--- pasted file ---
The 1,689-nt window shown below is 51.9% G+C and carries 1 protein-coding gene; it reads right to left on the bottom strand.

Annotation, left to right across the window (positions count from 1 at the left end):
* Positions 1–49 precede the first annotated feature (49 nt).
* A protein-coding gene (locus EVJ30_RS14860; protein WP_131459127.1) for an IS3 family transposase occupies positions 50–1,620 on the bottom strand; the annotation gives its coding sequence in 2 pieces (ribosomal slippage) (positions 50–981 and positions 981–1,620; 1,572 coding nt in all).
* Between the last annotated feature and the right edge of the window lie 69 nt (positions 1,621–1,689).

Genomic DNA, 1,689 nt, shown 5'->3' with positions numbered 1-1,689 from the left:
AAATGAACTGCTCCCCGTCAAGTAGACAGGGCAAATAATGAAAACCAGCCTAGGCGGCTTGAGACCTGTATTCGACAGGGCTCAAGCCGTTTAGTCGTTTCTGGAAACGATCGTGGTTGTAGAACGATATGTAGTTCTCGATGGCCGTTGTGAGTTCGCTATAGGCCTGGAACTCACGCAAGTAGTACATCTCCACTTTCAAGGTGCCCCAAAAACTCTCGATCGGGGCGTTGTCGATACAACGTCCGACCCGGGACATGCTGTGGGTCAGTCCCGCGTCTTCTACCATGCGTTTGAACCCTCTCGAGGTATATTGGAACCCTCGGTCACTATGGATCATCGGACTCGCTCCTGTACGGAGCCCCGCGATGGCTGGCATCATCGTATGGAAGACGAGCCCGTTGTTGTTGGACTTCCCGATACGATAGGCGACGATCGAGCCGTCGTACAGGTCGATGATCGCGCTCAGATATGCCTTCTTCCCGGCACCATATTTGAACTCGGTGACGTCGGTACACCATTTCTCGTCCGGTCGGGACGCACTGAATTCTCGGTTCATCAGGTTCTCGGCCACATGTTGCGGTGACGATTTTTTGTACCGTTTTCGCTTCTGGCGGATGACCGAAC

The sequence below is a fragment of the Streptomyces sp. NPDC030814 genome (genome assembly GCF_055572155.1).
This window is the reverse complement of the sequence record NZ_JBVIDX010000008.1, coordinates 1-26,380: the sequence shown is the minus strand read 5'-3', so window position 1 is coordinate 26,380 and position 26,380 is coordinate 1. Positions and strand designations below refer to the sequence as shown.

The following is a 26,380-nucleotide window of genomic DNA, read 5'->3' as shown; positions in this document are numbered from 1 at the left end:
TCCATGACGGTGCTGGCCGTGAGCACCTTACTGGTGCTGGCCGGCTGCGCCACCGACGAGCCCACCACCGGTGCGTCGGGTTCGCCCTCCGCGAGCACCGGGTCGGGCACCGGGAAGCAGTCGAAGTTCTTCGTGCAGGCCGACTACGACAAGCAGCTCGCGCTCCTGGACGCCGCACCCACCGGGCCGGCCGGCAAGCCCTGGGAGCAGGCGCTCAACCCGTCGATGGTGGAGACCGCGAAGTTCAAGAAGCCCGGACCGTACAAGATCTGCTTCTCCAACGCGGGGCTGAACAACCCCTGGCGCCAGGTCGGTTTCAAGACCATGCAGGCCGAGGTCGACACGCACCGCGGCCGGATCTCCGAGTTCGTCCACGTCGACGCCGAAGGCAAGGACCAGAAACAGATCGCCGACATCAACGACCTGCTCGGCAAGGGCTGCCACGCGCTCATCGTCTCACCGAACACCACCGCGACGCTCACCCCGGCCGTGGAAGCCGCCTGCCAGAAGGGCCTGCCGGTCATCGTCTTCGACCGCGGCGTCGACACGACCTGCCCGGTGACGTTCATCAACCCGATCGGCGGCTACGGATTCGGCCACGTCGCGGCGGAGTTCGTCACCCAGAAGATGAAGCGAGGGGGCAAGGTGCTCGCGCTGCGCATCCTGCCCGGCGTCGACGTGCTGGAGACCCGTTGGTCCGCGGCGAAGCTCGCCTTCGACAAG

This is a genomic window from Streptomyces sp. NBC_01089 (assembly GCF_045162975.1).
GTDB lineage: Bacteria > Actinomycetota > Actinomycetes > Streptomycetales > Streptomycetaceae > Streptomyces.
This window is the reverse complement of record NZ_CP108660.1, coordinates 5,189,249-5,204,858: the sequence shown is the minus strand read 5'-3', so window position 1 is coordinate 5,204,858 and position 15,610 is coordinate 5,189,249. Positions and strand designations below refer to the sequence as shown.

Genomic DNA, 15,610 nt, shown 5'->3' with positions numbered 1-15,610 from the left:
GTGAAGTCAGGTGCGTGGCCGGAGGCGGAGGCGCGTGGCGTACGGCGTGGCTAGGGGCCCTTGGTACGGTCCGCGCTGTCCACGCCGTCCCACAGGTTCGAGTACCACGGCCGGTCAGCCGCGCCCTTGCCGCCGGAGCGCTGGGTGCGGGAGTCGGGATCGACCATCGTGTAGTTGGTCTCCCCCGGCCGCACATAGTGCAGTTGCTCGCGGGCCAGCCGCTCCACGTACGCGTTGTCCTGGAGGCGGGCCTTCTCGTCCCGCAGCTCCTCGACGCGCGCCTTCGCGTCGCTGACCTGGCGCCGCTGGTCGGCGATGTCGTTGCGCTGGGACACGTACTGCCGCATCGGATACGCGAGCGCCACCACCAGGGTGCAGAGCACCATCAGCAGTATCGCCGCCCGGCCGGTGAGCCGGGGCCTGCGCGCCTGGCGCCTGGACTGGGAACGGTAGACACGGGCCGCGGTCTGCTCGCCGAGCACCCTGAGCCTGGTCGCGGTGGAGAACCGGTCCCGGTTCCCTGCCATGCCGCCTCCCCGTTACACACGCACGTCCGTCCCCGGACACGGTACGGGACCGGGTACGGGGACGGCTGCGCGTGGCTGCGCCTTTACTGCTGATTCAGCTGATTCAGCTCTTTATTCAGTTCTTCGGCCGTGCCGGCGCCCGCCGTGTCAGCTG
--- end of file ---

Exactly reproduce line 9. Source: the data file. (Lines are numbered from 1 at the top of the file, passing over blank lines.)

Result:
This window is the reverse complement of the sequence record NZ_JBVIDX010000008.1, coordinates 1-26,380: the sequence shown is the minus strand read 5'-3', so window position 1 is coordinate 26,380 and position 26,380 is coordinate 1. Positions and strand designations below refer to the sequence as shown.